Read-Only Domain Controller (RODC)

Read-Only Domain Controller (RODC) is a type of computer that helps keep a network secure. It is designed to be used in places where security is a concern, like remote or branch offices. An RODC works by having a copy of important information, called the Active Directory database, but it can only read it. It can’t make any changes to the database. This helps protect the network because even if someone tries to hack into the RODC, they can’t change anything important.

Group Policy Object (GPO)

Group Policy Objects (GPOs) are virtual collections of policy settings. Each GPO has a unique GUID. Think of a GPO as a collection of instructions that tell computers or users how to behave. These instructions can control things like security settings, desktop appearance, software installation, and more. GPOs are stored on a domain controller, which is a server that manages the network. When a computer or user logs into the network, it receives the appropriate GPOs from the domain controller and applies them according to the specified rules.

Access Control List (ACL)

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An Access Control List (ACL) is like a security guard for files, folders, or other resources on a computer or network. It determines who can access or modify those resources and what actions they can perform. Every object has an ACL, but can have multiple ACEs because multiple security principals can access objects in AD. ACLs can also be used for auditing access within AD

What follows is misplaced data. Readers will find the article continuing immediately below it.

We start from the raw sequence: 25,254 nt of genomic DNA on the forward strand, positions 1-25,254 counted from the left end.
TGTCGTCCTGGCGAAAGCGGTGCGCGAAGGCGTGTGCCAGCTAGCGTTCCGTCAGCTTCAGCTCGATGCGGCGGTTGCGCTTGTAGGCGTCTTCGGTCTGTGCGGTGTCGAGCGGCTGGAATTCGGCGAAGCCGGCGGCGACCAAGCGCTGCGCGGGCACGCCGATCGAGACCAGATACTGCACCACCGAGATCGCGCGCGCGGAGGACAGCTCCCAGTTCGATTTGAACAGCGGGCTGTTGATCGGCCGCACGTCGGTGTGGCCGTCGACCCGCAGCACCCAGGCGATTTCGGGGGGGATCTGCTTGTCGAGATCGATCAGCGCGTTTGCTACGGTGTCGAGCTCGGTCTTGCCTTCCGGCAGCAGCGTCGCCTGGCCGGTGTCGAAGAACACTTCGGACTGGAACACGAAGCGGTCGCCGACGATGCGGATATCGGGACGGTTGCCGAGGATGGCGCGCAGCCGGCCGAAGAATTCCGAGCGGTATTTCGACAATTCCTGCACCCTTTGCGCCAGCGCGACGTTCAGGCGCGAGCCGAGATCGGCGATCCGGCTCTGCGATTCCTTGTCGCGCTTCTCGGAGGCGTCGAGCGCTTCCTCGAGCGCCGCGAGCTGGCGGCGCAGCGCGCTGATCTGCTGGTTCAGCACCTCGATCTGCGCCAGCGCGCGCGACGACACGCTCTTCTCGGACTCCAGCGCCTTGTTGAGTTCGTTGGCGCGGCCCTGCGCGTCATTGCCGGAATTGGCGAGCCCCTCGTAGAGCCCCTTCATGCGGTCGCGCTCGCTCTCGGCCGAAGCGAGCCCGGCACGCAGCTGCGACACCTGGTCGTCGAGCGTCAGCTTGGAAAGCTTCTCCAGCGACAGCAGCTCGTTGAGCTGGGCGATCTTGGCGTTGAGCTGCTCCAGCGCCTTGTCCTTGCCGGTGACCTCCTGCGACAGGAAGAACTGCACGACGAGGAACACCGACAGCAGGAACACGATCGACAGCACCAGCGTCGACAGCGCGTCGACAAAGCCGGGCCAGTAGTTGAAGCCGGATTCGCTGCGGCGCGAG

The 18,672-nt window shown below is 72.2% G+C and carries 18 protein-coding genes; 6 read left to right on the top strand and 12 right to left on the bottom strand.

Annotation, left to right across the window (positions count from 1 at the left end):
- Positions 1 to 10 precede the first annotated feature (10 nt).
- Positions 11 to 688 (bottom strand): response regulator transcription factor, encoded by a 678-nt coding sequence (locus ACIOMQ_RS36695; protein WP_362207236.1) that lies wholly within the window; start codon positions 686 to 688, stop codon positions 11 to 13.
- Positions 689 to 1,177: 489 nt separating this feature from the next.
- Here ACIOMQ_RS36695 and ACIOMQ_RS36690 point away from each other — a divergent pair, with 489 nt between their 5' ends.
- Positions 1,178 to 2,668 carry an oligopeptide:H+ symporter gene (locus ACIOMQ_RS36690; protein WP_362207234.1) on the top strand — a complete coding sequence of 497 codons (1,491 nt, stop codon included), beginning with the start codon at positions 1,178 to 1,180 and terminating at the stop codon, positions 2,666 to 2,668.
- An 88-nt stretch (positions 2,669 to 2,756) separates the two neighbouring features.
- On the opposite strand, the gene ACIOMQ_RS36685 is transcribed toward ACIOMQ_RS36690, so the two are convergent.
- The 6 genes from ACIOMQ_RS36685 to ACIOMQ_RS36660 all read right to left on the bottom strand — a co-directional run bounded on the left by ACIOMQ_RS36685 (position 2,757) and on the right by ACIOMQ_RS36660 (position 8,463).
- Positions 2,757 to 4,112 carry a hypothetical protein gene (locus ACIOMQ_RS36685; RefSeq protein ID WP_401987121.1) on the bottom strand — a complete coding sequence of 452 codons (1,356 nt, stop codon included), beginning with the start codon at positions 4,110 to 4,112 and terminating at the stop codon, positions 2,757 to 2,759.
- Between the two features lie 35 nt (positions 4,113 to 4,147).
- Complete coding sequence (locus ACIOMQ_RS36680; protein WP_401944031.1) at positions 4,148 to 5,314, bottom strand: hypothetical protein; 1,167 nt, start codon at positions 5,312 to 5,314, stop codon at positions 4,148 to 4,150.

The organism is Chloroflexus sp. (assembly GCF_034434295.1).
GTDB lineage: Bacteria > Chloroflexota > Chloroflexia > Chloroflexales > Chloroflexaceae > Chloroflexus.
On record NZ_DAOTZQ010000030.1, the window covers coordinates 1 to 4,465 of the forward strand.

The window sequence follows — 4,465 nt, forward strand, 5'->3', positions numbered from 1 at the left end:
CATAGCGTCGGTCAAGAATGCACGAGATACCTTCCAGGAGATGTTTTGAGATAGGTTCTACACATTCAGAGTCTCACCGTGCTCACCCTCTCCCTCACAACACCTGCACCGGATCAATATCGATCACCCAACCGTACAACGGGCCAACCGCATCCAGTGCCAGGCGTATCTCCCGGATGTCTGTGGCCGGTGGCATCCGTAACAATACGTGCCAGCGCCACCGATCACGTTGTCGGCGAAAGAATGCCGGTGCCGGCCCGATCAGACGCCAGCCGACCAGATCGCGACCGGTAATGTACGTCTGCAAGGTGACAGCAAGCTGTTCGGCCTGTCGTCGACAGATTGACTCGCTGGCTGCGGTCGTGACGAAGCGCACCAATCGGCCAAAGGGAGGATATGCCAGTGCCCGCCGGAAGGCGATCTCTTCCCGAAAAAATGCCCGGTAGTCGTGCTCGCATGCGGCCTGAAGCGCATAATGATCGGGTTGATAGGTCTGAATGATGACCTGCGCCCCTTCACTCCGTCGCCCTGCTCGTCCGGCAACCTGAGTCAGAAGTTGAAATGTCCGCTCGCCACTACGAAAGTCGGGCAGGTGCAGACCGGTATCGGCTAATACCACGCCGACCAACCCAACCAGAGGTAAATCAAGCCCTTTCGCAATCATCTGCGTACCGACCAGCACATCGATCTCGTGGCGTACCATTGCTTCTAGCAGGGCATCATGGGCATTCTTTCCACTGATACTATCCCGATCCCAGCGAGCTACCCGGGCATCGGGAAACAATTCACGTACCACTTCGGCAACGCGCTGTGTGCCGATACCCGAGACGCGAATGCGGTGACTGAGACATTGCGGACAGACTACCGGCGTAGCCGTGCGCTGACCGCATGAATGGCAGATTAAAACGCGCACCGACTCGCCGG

Think of an ACL as a list of permissions that specify who is allowed to do what with a particular resource. Each entry in the ACL contains a user or group name and the specific permissions granted to them.

For example, an ACL may allow the “Administrators” group to have full control over a folder, meaning they can create, modify, and delete files within it. On the other hand, it may only grant “Read” permissions to the “Employees” group, allowing them to view the files but not make any changes.

security principals are the users, groups, or computer accounts that require access to network resources, while ACLs define the specific permissions and access rights granted or denied to those security principals on individual resources. Security principals represent the entities seeking access, whereas ACLs govern the actual access control for resources.